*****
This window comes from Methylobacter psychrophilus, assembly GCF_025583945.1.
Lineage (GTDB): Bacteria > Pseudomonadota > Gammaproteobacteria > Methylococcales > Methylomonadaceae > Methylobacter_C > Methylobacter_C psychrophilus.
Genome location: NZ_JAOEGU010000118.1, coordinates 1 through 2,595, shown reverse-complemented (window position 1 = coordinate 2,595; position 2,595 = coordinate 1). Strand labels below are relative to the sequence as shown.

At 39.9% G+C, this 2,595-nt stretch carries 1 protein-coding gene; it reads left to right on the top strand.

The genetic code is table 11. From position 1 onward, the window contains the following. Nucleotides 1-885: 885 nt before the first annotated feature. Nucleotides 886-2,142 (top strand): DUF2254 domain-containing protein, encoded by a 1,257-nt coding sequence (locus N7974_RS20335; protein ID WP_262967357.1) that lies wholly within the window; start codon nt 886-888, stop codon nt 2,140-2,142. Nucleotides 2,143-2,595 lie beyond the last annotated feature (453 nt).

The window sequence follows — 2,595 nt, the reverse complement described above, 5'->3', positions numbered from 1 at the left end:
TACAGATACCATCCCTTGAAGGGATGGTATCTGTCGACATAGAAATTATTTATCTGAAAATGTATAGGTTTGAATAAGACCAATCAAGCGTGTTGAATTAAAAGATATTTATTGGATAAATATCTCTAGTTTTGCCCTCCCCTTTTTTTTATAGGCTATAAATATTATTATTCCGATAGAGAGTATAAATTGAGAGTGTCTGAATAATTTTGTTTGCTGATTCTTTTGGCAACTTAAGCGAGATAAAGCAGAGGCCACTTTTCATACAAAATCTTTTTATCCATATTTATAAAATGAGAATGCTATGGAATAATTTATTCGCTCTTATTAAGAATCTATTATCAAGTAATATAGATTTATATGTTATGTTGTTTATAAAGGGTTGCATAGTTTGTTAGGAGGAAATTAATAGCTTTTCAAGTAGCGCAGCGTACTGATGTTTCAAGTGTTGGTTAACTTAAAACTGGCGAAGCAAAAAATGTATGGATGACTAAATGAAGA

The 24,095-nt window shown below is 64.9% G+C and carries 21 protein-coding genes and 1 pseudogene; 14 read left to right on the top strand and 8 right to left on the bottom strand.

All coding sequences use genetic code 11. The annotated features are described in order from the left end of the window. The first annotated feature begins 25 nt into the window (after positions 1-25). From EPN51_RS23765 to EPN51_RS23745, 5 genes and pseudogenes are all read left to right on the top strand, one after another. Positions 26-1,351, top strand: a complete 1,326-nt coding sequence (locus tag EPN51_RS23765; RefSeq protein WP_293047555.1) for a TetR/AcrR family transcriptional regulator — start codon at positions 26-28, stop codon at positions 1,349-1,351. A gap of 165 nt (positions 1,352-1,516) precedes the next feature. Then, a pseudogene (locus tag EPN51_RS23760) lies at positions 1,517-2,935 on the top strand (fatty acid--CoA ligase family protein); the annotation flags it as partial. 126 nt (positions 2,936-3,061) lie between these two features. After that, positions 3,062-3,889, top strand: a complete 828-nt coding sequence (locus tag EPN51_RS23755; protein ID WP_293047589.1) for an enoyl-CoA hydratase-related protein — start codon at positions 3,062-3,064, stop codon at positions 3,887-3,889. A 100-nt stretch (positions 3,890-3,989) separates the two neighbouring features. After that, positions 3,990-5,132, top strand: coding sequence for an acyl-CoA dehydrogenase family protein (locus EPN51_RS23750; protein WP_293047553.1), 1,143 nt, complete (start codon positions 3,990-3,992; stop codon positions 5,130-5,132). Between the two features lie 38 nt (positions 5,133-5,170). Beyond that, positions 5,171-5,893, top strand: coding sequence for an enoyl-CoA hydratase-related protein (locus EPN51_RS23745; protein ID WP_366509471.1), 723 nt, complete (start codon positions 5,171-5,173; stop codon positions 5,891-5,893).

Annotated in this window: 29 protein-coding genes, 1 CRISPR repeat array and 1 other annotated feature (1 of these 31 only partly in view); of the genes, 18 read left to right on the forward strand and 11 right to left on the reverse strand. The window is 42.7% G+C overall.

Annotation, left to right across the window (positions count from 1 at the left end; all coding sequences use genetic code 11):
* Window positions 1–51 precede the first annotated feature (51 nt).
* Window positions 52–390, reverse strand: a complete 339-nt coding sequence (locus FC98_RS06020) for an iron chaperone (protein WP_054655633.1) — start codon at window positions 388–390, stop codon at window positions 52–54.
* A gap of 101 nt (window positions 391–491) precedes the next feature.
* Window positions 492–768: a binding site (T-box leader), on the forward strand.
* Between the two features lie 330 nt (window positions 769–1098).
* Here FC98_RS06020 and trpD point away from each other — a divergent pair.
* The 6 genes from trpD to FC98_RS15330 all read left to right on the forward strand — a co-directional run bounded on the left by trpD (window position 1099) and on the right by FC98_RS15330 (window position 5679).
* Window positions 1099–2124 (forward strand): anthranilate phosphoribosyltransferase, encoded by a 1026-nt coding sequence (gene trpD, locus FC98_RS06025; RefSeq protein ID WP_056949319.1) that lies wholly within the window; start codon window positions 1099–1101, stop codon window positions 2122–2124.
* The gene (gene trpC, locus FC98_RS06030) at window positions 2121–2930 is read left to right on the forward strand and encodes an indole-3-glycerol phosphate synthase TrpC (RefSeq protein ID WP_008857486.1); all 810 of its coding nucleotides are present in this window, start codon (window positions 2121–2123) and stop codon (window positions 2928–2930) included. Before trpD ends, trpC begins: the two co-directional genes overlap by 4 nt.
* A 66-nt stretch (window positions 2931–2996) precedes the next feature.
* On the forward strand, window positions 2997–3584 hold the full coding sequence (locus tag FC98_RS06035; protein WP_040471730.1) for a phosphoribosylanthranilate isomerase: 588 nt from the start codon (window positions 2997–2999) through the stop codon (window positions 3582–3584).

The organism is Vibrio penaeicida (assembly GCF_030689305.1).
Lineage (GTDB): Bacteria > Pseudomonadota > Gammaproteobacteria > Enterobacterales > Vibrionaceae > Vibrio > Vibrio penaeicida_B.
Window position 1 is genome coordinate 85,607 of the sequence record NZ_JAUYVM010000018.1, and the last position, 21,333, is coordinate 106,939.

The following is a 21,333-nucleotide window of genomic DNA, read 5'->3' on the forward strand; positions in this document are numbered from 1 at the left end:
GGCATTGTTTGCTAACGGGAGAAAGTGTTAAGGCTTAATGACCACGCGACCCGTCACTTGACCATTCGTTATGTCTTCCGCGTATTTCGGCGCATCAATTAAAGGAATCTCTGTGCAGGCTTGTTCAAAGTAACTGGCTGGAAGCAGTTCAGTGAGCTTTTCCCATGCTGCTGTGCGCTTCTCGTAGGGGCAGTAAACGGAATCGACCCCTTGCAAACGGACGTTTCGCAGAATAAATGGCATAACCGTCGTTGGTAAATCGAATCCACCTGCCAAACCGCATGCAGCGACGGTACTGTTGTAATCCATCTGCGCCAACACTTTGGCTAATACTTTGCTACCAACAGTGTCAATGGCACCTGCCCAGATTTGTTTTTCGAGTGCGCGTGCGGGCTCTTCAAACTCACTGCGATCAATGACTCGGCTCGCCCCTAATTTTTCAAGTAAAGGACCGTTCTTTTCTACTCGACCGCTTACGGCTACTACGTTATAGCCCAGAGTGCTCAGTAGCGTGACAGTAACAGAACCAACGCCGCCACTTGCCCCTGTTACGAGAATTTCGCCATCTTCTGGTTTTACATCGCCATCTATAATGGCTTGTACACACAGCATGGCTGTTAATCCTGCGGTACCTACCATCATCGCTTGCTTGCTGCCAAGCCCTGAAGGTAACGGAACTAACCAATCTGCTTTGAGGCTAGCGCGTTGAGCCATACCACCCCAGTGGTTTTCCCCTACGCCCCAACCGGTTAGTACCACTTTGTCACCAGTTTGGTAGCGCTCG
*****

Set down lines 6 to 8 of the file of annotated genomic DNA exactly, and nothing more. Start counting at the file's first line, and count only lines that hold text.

The window sequence follows — 2,595 nt, the reverse complement described above, 5'->3', positions numbered from 1 at the left end:
TACAGATACCATCCCTTGAAGGGATGGTATCTGTCGACATAGAAATTATTTATCTGAAAATGTATAGGTTTGAATAAGACCAATCAAGCGTGTTGAATTAAAAGATATTTATTGGATAAATATCTCTAGTTTTGCCCTCCCCTTTTTTTTATAGGCTATAAATATTATTATTCCGATAGAGAGTATAAATTGAGAGTGTCTGAATAATTTTGTTTGCTGATTCTTTTGGCAACTTAAGCGAGATAAAGCAGAGGCCACTTTTCATACAAAATCTTTTTATCCATATTTATAAAATGAGAATGCTATGGAATAATTTATTCGCTCTTATTAAGAATCTATTATCAAGTAATATAGATTTATATGTTATGTTGTTTATAAAGGGTTGCATAGTTTGTTAGGAGGAAATTAATAGCTTTTCAAGTAGCGCAGCGTACTGATGTTTCAAGTGTTGGTTAACTTAAAACTGGCGAAGCAAAAAATGTATGGATGACTAAATGAAGA

The 24,095-nt window shown below is 64.9% G+C and carries 21 protein-coding genes and 1 pseudogene; 14 read left to right on the top strand and 8 right to left on the bottom strand.